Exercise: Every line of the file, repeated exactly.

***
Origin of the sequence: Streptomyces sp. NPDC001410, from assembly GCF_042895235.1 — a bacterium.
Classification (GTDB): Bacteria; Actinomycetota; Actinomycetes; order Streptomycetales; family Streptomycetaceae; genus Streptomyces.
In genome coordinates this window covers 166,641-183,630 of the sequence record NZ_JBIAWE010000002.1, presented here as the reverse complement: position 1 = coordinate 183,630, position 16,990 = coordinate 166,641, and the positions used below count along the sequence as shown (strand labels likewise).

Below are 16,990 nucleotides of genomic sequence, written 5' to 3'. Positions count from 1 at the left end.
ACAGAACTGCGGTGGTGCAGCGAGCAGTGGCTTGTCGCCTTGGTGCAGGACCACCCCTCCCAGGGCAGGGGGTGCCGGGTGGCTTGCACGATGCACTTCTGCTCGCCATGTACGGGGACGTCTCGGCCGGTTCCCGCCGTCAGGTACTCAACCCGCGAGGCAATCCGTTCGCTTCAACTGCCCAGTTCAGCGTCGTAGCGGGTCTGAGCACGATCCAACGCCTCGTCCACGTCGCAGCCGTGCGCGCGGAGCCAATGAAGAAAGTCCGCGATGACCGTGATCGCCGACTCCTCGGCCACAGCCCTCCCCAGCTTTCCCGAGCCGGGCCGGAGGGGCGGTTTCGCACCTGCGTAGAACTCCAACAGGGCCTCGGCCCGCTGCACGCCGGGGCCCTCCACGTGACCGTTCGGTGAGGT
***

Origin of the sequence: Streptomyces sp. NPDC001410, from assembly GCF_042895235.1 — a bacterium.
Classification (GTDB): Bacteria; Actinomycetota; Actinomycetes; order Streptomycetales; family Streptomycetaceae; genus Streptomyces.
In genome coordinates this window covers 166,641-183,630 of the sequence record NZ_JBIAWE010000002.1, presented here as the reverse complement: position 1 = coordinate 183,630, position 16,990 = coordinate 166,641, and the positions used below count along the sequence as shown (strand labels likewise).

Below are 16,990 nucleotides of genomic sequence, written 5' to 3'. Positions count from 1 at the left end.
ACAGAACTGCGGTGGTGCAGCGAGCAGTGGCTTGTCGCCTTGGTGCAGGACCACCCCTCCCAGGGCAGGGGGTGCCGGGTGGCTTGCACGATGCACTTCTGCTCGCCATGTACGGGGACGTCTCGGCCGGTTCCCGCCGTCAGGTACTCAACCCGCGAGGCAATCCGTTCGCTTCAACTGCCCAGTTCAGCGTCGTAGCGGGTCTGAGCACGATCCAACGCCTCGTCCACGTCGCAGCCGTGCGCGCGGAGCCAATGAAGAAAGTCCGCGATGACCGTGATCGCCGACTCCTCGGCCACAGCCCTCCCCAGCTTTCCCGAGCCGGGCCGGAGGGGCGGTTTCGCACCTGCGTAGAACTCCAACAGGGCCTCGGCCCGCTGCACGCCGGGGCCCTCCACGTGACCGTTCGGTGAGGT